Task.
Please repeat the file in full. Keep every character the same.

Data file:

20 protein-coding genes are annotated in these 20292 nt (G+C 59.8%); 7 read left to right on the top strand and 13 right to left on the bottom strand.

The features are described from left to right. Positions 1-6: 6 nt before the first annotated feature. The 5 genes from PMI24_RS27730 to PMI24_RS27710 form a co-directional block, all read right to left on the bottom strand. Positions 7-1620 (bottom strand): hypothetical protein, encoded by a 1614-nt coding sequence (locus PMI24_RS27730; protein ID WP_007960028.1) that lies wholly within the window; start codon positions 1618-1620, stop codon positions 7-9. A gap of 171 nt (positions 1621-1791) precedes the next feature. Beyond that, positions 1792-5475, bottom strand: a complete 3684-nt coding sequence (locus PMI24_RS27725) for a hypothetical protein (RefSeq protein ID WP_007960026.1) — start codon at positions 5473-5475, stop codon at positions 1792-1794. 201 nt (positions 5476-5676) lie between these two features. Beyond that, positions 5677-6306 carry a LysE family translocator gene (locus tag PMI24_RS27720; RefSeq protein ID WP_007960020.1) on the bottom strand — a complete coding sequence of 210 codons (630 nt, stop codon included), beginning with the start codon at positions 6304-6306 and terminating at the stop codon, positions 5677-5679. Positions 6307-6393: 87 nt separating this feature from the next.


20 protein-coding genes are annotated in these 20292 nt (G+C 59.8%); 7 read left to right on the top strand and 13 right to left on the bottom strand.

The features are described from left to right. Positions 1-6: 6 nt before the first annotated feature. The 5 genes from PMI24_RS27730 to PMI24_RS27710 form a co-directional block, all read right to left on the bottom strand. Positions 7-1620 (bottom strand): hypothetical protein, encoded by a 1614-nt coding sequence (locus PMI24_RS27730; protein ID WP_007960028.1) that lies wholly within the window; start codon positions 1618-1620, stop codon positions 7-9. A gap of 171 nt (positions 1621-1791) precedes the next feature. Beyond that, positions 1792-5475, bottom strand: a complete 3684-nt coding sequence (locus PMI24_RS27725) for a hypothetical protein (RefSeq protein ID WP_007960026.1) — start codon at positions 5473-5475, stop codon at positions 1792-1794. 201 nt (positions 5476-5676) lie between these two features. Beyond that, positions 5677-6306 carry a LysE family translocator gene (locus tag PMI24_RS27720; RefSeq protein ID WP_007960020.1) on the bottom strand — a complete coding sequence of 210 codons (630 nt, stop codon included), beginning with the start codon at positions 6304-6306 and terminating at the stop codon, positions 5677-5679. Positions 6307-6393: 87 nt separating this feature from the next.